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Motörhead: Ace of Spades 40th Anniversary!

By Brice Miclet |

This is not the first time Motörhead’s Ace of Spades (an album upon which fans of Lemmy Kilmister have formed a veritable cult) has been reissued. While the 1996 version included three bonus tracks, the 25th anniversary edition released in 2005 was a lot more generous and offered a second disc with 15 songs, mostly alternative versions.

15 years later, the album is forty years old. Now is no better time to delve into rarities found in this new ultimate Deluxe edition that all fans owe it to themselves to own. With forty additional songs compared to the last Deluxe edition released in 2005, this Ace of Spades reissue’s biggest draw is the two complete concerts that are included, one which took place in Parc Expo in New Orleans on the 5th of March 1981, the other in White Hall in Belfast on the 23rd of December of the same year. The live recordings are true witness to the London band’s fiery stage presence and are simultaneously essential compliments to the famous official live show recorded for vinyl at the time, No Sleep ‘til Hammersmith. While the instrumental tracks are dispensable, the return of alternative versions allows those that were put to one side on the previous anniversary edition to have their say. But what would this beautiful world be without the album that justified the release of this Deluxe package? Remastered once more, the tracks which made the hit record’s success improve in definition without losing any of their vital dirtiness which resulted in a savage coupling between hard rock’s strength and punk energy. Twelve atom bombs which, while they were highly influential towards the future thrash rock scene, are pure rock’n’roll songs. As violent as they are.



While the tracks on Ace of Spades are similar to those heard on Overkill and Bomber, the sound on this record is a big leap forward. Part of its success can be put down to Vic Maile’s production (who previously worked on Hawkwind's albums, Lemmy’s previous band, but also with the Who, Chuck Berry…).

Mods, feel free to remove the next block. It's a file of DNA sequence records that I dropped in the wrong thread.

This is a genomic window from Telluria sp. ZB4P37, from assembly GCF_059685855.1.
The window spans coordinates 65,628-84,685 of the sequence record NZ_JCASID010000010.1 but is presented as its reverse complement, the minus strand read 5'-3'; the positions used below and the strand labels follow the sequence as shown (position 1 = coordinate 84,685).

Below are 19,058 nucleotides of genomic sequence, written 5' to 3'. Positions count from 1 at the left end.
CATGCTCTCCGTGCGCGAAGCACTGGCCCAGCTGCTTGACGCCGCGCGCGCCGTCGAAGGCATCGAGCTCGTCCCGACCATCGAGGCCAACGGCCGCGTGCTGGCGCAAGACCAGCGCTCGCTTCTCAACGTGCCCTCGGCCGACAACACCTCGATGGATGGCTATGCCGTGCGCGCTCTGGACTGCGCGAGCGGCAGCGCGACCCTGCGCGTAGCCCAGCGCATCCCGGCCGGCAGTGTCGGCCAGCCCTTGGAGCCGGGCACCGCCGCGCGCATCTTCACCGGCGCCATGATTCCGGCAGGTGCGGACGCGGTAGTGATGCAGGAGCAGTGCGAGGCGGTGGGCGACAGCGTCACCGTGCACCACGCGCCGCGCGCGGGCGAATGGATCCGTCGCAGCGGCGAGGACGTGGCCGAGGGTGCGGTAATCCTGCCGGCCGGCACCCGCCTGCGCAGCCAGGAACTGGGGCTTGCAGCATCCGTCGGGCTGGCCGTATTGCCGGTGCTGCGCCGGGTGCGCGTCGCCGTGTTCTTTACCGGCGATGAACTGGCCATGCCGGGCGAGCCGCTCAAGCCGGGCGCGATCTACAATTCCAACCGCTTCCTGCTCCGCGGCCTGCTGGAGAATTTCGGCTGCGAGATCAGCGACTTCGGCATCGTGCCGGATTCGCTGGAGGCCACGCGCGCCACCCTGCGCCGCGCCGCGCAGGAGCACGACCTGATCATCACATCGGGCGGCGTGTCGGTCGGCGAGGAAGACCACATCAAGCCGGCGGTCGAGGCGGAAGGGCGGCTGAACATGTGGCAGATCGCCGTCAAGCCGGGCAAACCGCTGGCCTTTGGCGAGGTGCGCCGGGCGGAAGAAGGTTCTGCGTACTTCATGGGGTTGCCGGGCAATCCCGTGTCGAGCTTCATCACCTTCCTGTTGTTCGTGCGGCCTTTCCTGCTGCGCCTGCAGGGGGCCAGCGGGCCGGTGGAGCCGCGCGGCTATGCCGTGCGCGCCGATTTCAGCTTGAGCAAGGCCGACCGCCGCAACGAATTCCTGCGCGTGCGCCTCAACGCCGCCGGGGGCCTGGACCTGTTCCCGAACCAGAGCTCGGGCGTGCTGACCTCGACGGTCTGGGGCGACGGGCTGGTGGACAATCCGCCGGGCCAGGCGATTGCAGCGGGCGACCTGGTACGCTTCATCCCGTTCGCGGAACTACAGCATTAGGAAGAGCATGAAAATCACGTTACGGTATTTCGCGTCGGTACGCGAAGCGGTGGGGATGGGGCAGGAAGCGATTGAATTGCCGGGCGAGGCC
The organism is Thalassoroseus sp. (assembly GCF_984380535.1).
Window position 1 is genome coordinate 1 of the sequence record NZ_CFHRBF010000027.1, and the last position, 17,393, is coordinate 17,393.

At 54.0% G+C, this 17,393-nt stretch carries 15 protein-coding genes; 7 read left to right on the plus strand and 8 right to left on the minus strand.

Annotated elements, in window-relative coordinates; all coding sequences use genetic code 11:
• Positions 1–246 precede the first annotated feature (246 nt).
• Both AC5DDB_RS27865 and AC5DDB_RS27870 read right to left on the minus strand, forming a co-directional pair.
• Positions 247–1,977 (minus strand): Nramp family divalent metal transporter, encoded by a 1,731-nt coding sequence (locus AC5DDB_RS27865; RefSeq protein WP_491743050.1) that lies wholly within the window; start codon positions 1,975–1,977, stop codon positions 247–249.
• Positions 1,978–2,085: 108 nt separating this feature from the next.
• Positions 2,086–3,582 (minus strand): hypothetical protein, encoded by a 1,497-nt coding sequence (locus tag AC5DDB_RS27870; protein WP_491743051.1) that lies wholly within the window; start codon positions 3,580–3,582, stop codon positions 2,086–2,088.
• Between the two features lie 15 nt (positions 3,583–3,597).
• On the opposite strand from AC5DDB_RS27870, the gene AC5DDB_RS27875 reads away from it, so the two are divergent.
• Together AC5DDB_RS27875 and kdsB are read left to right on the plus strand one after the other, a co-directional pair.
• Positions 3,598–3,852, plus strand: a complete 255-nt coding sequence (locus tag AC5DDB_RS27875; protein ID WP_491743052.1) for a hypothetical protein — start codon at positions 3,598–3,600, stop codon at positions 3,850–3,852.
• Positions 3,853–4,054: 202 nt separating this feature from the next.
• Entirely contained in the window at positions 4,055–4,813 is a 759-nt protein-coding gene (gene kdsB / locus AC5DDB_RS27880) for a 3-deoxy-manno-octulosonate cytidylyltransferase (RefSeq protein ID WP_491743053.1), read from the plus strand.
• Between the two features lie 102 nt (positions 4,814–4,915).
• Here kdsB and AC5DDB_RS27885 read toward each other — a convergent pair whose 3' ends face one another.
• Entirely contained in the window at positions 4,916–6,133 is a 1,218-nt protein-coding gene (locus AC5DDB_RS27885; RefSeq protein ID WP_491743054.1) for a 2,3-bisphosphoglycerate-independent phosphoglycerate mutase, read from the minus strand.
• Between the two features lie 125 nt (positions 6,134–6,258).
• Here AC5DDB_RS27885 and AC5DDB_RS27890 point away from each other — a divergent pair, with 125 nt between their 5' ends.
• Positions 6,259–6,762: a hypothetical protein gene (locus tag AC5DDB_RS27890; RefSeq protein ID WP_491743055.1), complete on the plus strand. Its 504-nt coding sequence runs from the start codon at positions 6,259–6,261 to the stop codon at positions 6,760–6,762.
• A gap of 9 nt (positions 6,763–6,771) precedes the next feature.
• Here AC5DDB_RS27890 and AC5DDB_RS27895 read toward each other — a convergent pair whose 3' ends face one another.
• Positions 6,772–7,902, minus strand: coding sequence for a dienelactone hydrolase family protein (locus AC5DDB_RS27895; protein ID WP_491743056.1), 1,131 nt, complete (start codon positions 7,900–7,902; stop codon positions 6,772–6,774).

Motörhead’s sound is stronger and better produced on this album. Lemmy would explain that Vic worked on Ace of Spades} according to his instincts, knowing all there was to know about rock’n’roll. Thanks to this collaboration, the sound of Phil Animal Taylor’s drums and Fast Eddie Clarke’s guitar is explosive (Love Me Like a Reptile, Live to Win) on an album that puts the pedal to the medal without ever changing gear. Whether it be a mere coincidence or scientific reality, Ace of Spades celebrates its fortieth birthday the same year as another monument to hard rock, AC/DC’s Back in Black. Amidst all the euphoria, no one will forget that it is also the fifth anniversary of the death of the band’s charismatic bassist and singer. A legendary frontman who has no need to be canonised to enter Rockstar heaven. There’s one simple reason for this: Lemmy is God.

LISTEN TO "Ace of Spades (40th Anniversary Edition) Deluxe" BY Motorhead ON QOBUZ


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